Since contemporary Japanese photography came to wider attention in the West since the 1990’s, it has been acclaimed for its diversity—in the words of photography critic and scholar Mariko Takeuchi’s, its ‘multitude of reactions’ in the reproduction of truth1. In the past decade, the new generation of Japanese photographers has elevated this diversity to greater magnitudes by pushing the limits of their visual representations, often prolonging the images beyond their original frames or dimensions and conceptual boundaries2.
On today’s forefront of such exploration are Cozue Takagi and Shu Ikeda, two young Japanese artists who illuminate the intervals between the visible and the invisible in their works. Both artists voyage into new possibilities in the photographic medium with their collaged creations: Cozue employs digital manipulation to give an incredible density to her emotional landscapes, while Shu uses the method of paper-cutting to create quietly punctuated universes, where one experiences a breakdown of the boundary between interiority and the external world.
One of the most recognized young photographers in Japan, Cozue Takagi stands out for the provocative imagery in her work, as well as her constantly evolving techniques and styles. In her signature diptych titled ‘Ground’, Cozue’s method is to scan a group of original negatives photographed on film and to convert the monochrome images into colored ones, before digitally mixing them as collages and adjusting the tones. The fabricated, multi-layered images carry deep, stirring hues and atmospheres that spring from Cozue’s creative process.
While Cozue started her artistic journey with the desires to confront the outside world and to protect her inner refuge, ‘split’ and ‘grain’ show that the two realms stem from the same place in the artist’s mind. In ‘split’, a series of 18 images that originate from ‘ground’, the assemblage of human figures, animals, plants, fire, objects and printed matters symbolizes scenes from Cozue’s life. The expressive gestures call to an intense subjectivism within the artist. ‘grain’, a further decomposition of ‘ground’ images, cuts to the heart of her creativity: the repeated cycle of life and death, of life being born for the dying and returning to the earth to be born again.
Rebirth takes on a different guise in the work of Shu Ikeda, who inverts the photographic images and reality to create unique, distant landscapes. Shu also photographs on film: he cuts out different shapes on the photographs with a paper cutter, and each artwork is a delicate creation that takes one to three months to complete. The layered images show both existence and voids: they represent Shu’s cropping of a moment in reality, then cropping it further and reinventing it in a new light and space. Mounted on acrylic, the punctuated photos contain a variety of visual effects that invite comparisons between illusion and substance.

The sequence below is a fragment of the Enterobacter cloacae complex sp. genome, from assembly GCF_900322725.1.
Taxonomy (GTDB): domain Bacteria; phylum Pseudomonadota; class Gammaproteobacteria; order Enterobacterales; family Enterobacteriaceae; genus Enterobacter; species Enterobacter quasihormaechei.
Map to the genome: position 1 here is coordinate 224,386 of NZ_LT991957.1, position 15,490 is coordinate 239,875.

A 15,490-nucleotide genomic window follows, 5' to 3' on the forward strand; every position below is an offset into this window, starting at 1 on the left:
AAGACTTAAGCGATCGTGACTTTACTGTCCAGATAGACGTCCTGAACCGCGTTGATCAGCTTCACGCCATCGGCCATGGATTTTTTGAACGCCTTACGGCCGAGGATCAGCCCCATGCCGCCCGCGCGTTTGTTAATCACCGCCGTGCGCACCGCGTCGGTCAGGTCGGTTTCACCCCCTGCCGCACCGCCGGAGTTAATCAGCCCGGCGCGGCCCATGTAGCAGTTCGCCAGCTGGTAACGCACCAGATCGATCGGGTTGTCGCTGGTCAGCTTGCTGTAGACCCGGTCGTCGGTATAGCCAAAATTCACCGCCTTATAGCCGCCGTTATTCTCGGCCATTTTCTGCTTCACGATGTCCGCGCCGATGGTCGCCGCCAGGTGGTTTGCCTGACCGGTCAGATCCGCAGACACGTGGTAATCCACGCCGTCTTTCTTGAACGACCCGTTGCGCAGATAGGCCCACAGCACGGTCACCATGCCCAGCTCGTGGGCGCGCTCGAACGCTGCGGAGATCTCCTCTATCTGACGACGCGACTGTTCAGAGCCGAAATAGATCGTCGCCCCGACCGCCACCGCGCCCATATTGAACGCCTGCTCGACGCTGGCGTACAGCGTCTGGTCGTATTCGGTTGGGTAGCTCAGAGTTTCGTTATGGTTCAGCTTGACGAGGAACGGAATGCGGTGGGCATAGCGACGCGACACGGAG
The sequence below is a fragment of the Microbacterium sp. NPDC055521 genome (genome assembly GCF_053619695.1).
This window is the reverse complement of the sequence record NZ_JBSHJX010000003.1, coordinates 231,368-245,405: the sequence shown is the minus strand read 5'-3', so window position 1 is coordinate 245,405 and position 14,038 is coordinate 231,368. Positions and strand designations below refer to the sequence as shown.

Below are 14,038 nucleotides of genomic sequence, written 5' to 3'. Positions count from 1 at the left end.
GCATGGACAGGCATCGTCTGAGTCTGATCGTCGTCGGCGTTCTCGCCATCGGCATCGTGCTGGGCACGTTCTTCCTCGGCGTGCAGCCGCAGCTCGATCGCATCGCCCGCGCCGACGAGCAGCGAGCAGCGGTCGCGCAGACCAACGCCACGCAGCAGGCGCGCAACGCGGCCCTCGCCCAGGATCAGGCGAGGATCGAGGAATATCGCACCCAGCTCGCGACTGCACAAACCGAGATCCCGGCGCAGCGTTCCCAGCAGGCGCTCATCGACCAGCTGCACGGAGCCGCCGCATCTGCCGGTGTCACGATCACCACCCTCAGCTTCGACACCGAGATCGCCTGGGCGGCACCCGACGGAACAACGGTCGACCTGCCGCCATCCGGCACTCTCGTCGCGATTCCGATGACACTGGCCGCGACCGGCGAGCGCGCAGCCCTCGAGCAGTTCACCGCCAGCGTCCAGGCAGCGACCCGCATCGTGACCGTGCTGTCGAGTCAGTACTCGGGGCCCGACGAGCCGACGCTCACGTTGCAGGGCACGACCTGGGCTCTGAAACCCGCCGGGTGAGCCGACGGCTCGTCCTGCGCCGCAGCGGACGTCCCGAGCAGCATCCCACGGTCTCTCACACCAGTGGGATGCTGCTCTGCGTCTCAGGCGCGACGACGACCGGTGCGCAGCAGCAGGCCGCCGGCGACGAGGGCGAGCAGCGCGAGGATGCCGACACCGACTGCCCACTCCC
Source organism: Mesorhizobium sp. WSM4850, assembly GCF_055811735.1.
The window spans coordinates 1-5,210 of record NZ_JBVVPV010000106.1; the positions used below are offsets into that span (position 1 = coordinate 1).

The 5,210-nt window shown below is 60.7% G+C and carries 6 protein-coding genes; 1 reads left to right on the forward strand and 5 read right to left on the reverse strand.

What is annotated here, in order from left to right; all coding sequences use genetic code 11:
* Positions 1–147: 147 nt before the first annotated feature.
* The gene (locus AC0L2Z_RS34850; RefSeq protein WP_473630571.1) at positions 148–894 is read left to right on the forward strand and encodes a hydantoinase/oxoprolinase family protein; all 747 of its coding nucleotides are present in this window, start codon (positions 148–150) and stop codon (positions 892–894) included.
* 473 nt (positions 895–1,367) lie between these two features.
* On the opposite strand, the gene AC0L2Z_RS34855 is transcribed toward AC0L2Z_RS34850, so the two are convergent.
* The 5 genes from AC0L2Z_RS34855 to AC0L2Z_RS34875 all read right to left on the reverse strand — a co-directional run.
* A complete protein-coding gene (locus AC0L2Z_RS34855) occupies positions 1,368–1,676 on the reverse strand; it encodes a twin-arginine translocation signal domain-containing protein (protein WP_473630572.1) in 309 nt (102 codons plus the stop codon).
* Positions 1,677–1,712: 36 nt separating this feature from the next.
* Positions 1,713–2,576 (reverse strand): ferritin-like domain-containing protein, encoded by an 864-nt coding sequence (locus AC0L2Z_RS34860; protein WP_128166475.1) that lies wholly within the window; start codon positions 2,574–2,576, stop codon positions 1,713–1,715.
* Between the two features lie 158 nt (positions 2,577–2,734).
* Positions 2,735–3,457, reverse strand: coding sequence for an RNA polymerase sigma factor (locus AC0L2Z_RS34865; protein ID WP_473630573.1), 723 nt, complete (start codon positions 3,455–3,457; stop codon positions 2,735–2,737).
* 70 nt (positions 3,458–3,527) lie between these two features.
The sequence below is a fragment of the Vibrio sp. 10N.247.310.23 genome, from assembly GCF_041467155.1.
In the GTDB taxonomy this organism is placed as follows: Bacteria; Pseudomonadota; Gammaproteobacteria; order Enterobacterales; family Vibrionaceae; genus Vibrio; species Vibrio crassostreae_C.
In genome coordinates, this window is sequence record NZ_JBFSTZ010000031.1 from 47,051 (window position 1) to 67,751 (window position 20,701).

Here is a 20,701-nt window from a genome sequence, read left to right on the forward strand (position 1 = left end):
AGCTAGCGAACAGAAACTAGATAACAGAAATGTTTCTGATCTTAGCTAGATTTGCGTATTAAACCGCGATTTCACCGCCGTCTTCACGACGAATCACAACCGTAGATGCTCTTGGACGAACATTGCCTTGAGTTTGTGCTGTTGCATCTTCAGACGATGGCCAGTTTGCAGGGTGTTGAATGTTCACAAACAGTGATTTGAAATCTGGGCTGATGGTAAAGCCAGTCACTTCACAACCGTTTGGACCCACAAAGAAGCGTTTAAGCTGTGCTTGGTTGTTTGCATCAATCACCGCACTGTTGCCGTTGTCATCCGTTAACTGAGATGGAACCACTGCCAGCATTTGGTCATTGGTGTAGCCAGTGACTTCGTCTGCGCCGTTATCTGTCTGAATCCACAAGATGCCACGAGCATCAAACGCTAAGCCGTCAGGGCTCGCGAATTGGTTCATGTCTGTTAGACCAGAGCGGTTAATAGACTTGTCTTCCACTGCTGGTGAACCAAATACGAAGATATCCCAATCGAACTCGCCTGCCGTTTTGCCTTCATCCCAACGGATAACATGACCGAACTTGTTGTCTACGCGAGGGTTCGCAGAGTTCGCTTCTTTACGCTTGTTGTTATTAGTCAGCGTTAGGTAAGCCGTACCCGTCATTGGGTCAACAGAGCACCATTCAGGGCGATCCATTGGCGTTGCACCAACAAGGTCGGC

The central subject in Shu’s work is scenery of nature, as he believed nature evokes feelings and impressions that are universal in people regardless of their backgrounds. In Shu’s world where the real and the imaginary intersect, the viewers recognize deep, visceral response to the external world in their own consciousness. Works such as ‘we must say goodbye until we see it once again’ draws on one’s perception of the passage of time, while ‘another shadow’ hints at the exploration of selves within the audience. These associations are questions from the artist, who maintains remarkable emotional restraints in his work.
For all the contrast in compositions and styles between the two artists’ works, Cozue and Shu share one creative ideal: to express their innermost feelings with clarity, and with no discrepancies between their artworks and their selves. In their reproduction of reality, Cozue and Shu explore compositional and conceptual limits in contemporary Japanese photography, a bourgeoning art form that often questions the nature of photography itself3. Fragmented Emotions brings Cozue Takagi and Shu Ikeda to the Hong Kong audience for the first time, in a showcase of the emotive, daring and innovative facets of contemporary Japanese photography.
Cozue Takagi (b. 1985) – Cozue Takagi first rose to prominence in Japan’s art scene when she won the Grand Prize at Canon’s New Cosmos of Photography in 2006 during her last year of studies in Tokyo Polytechnic University. Since then Takagi’s works have been exhibited in various solo and group exhibitions across Japan and in Korea. She is the winner of the 35th Kimura Ihei Memorial Photography Award 2010, one of the most prestigious photography awards in Japan. She lives and works in Nagano, Japan.
Shu Ikeda (b. 1979) – Shu Ikeda studied painting in Tokyo Zokei University and graduated in 2004. Since his debut solo exhibition fragmentary time in 2007, Ikeda has risen as one of Japan’s up-and-coming artists with his Honorable Mention at Canon’s New Cosmos of Photography in 2009 and winning the Mayor of Judge Prize at Tokyo Wonder Wall 2009. He works and lives in Tokyo, Japan.
1Photography in Japan’, an essay by Mariko Takeuchi for Paris Photo 2008 with Mariko Takeuchi’ in foam magazine #17, winter 2008
2Photography in Japan’, an essay by Mariko Takeuchi for Paris Photo 2008 3Ferdinand Brueggemann, ‘Focus on contemporary Japanese photography: Interview